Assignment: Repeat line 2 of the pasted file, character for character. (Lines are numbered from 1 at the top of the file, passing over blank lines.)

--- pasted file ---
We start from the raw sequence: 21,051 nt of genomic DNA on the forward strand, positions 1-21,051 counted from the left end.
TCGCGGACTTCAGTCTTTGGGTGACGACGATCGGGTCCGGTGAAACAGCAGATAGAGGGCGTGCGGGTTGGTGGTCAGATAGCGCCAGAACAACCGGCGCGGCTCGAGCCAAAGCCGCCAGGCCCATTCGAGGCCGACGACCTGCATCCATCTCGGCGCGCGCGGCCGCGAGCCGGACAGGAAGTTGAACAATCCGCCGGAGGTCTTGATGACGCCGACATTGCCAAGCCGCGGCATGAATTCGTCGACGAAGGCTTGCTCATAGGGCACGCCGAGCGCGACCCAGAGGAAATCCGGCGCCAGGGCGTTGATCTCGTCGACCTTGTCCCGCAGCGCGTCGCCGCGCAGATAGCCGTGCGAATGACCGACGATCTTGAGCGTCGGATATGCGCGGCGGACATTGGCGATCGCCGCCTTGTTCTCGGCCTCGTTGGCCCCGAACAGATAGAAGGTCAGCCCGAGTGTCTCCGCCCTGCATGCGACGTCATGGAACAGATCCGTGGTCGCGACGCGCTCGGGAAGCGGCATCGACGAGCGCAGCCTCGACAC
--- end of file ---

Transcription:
TCGCGGACTTCAGTCTTTGGGTGACGACGATCGGGTCCGGTGAAACAGCAGATAGAGGGCGTGCGGGTTGGTGGTCAGATAGCGCCAGAACAACCGGCGCGGCTCGAGCCAAAGCCGCCAGGCCCATTCGAGGCCGACGACCTGCATCCATCTCGGCGCGCGCGGCCGCGAGCCGGACAGGAAGTTGAACAATCCGCCGGAGGTCTTGATGACGCCGACATTGCCAAGCCGCGGCATGAATTCGTCGACGAAGGCTTGCTCATAGGGCACGCCGAGCGCGACCCAGAGGAAATCCGGCGCCAGGGCGTTGATCTCGTCGACCTTGTCCCGCAGCGCGTCGCCGCGCAGATAGCCGTGCGAATGACCGACGATCTTGAGCGTCGGATATGCGCGGCGGACATTGGCGATCGCCGCCTTGTTCTCGGCCTCGTTGGCCCCGAACAGATAGAAGGTCAGCCCGAGTGTCTCCGCCCTGCATGCGACGTCATGGAACAGATCCGTGGTCGCGACGCGCTCGGGAAGCGGCATCGACGAGCGCAGCCTCGACAC